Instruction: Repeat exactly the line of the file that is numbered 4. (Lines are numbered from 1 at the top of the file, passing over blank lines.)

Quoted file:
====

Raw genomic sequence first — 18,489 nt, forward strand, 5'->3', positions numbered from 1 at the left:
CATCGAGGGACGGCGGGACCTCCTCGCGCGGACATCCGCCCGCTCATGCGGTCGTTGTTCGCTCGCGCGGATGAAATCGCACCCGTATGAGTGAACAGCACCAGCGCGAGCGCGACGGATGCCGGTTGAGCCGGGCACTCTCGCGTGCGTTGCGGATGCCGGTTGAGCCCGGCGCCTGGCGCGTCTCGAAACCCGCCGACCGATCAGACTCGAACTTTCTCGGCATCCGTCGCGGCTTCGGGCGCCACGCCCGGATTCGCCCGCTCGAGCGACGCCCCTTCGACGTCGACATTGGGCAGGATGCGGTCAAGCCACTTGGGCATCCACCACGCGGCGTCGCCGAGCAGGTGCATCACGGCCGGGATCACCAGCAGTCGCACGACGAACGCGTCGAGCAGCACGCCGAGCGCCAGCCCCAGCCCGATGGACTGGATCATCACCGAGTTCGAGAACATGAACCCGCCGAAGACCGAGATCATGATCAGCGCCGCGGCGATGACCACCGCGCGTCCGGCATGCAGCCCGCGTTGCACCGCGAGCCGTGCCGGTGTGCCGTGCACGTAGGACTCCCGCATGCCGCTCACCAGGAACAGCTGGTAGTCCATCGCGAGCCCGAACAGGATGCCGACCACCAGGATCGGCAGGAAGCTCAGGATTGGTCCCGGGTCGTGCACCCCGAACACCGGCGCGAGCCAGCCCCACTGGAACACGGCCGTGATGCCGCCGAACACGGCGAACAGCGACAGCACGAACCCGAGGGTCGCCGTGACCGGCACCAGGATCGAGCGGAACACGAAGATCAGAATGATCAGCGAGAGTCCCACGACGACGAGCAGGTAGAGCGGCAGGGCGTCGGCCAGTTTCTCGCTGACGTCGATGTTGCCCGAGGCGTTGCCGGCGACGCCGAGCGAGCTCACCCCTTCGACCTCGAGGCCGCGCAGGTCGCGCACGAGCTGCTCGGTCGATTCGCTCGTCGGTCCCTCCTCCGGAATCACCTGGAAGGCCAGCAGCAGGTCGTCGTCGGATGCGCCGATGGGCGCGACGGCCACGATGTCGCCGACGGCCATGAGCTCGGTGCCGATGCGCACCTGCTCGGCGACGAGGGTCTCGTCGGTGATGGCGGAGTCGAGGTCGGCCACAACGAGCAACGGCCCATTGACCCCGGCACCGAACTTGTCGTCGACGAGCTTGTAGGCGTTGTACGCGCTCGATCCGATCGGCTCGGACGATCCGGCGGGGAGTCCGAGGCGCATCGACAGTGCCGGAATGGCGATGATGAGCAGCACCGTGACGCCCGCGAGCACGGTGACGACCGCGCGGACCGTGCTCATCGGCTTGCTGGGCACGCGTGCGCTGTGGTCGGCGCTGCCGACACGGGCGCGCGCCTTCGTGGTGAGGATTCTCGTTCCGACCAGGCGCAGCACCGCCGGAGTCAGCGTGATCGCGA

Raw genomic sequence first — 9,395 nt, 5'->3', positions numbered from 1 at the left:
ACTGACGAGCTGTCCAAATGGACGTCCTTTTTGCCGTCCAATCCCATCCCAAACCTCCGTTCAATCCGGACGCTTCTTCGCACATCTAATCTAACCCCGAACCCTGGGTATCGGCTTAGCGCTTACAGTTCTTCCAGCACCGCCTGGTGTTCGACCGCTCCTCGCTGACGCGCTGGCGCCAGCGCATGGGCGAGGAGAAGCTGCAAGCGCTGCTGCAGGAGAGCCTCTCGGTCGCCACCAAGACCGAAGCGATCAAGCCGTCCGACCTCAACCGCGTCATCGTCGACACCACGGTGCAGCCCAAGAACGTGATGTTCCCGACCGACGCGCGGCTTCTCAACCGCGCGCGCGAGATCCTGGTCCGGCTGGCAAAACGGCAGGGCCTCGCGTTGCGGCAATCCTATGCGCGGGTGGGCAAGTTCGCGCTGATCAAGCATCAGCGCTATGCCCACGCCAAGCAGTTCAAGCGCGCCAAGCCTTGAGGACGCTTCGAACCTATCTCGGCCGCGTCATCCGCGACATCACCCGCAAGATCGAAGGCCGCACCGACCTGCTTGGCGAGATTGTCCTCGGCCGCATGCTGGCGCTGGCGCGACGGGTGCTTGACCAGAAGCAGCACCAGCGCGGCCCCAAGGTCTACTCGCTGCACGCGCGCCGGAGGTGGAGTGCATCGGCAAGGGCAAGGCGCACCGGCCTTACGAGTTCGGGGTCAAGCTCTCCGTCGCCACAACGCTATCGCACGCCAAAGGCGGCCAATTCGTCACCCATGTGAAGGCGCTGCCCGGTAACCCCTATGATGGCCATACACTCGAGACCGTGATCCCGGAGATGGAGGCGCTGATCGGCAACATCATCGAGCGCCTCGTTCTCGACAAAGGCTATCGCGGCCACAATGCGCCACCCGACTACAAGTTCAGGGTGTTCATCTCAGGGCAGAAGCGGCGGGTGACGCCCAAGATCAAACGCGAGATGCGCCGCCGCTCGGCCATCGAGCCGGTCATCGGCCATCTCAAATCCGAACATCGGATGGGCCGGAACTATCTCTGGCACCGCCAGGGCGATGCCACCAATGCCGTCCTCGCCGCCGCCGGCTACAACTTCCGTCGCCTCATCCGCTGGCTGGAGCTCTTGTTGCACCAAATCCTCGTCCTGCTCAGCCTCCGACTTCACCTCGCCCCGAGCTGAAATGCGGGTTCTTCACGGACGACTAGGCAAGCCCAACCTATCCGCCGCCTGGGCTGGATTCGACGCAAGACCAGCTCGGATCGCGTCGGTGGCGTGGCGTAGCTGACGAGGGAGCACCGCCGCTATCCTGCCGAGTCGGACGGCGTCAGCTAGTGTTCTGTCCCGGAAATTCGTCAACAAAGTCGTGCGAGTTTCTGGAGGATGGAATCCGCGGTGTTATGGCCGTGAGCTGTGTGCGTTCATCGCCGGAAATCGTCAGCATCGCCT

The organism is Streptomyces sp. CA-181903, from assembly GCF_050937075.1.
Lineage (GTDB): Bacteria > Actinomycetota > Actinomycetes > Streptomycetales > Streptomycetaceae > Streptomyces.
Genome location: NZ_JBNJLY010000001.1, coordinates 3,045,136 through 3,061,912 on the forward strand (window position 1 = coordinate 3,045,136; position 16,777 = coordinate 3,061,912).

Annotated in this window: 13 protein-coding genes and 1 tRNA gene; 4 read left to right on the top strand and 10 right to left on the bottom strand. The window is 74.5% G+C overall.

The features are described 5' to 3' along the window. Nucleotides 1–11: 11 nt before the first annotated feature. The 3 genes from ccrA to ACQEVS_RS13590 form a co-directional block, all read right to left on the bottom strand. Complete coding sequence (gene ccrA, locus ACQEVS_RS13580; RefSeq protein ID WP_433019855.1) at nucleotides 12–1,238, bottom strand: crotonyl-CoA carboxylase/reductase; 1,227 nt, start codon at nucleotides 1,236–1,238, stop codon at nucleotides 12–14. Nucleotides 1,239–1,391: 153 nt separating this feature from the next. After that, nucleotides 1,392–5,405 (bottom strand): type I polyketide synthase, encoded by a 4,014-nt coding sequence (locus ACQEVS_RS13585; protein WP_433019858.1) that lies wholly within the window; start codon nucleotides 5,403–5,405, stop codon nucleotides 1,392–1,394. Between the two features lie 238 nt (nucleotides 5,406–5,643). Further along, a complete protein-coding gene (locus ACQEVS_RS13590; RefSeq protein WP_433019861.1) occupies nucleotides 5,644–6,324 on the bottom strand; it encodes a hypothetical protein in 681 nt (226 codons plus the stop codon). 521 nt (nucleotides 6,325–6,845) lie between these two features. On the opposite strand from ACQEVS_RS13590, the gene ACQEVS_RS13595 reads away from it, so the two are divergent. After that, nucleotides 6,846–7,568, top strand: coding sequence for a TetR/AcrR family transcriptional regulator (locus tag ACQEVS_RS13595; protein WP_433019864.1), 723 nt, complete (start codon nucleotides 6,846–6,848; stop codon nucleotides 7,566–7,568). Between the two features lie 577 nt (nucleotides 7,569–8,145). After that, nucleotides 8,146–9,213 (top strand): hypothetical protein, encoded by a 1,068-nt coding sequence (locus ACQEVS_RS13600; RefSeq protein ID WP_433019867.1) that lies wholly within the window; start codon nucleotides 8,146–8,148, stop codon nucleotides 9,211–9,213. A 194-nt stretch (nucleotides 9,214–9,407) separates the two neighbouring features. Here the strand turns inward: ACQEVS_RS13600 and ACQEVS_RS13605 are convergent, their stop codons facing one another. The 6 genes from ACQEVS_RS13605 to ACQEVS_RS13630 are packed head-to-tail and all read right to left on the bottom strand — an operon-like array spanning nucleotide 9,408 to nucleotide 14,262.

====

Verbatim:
ACTGACGAGCTGTCCAAATGGACGTCCTTTTTGCCGTCCAATCCCATCCCAAACCTCCGTTCAATCCGGACGCTTCTTCGCACATCTAATCTAACCCCGAACCCTGGGTATCGGCTTAGCGCTTACAGTTCTTCCAGCACCGCCTGGTGTTCGACCGCTCCTCGCTGACGCGCTGGCGCCAGCGCATGGGCGAGGAGAAGCTGCAAGCGCTGCTGCAGGAGAGCCTCTCGGTCGCCACCAAGACCGAAGCGATCAAGCCGTCCGACCTCAACCGCGTCATCGTCGACACCACGGTGCAGCCCAAGAACGTGATGTTCCCGACCGACGCGCGGCTTCTCAACCGCGCGCGCGAGATCCTGGTCCGGCTGGCAAAACGGCAGGGCCTCGCGTTGCGGCAATCCTATGCGCGGGTGGGCAAGTTCGCGCTGATCAAGCATCAGCGCTATGCCCACGCCAAGCAGTTCAAGCGCGCCAAGCCTTGAGGACGCTTCGAACCTATCTCGGCCGCGTCATCCGCGACATCACCCGCAAGATCGAAGGCCGCACCGACCTGCTTGGCGAGATTGTCCTCGGCCGCATGCTGGCGCTGGCGCGACGGGTGCTTGACCAGAAGCAGCACCAGCGCGGCCCCAAGGTCTACTCGCTGCACGCGCGCCGGAGGTGGAGTGCATCGGCAAGGGCAAGGCGCACCGGCCTTACGAGTTCGGGGTCAAGCTCTCCGTCGCCACAACGCTATCGCACGCCAAAGGCGGCCAATTCGTCACCCATGTGAAGGCGCTGCCCGGTAACCCCTATGATGGCCATACACTCGAGACCGTGATCCCGGAGATGGAGGCGCTGATCGGCAACATCATCGAGCGCCTCGTTCTCGACAAAGGCTATCGCGGCCACAATGCGCCACCCGACTACAAGTTCAGGGTGTTCATCTCAGGGCAGAAGCGGCGGGTGACGCCCAAGATCAAACGCGAGATGCGCCGCCGCTCGGCCATCGAGCCGGTCATCGGCCATCTCAAATCCGAACATCGGATGGGCCGGAACTATCTCTGGCACCGCCAGGGCGATGCCACCAATGCCGTCCTCGCCGCCGCCGGCTACAACTTCCGTCGCCTCATCCGCTGGCTGGAGCTCTTGTTGCACCAAATCCTCGTCCTGCTCAGCCTCCGACTTCACCTCGCCCCGAGCTGAAATGCGGGTTCTTCACGGACGACTAGGCAAGCCCAACCTATCCGCCGCCTGGGCTGGATTCGACGCAAGACCAGCTCGGATCGCGTCGGTGGCGTGGCGTAGCTGACGAGGGAGCACCGCCGCTATCCTGCCGAGTCGGACGGCGTCAGCTAGTGTTCTGTCCCGGAAATTCGTCAACAAAGTCGTGCGAGTTTCTGGAGGATGGAATCCGCGGTGTTATGGCCGTGAGCTGTGTGCGTTCATCGCCGGAAATCGTCAGCATCGCCT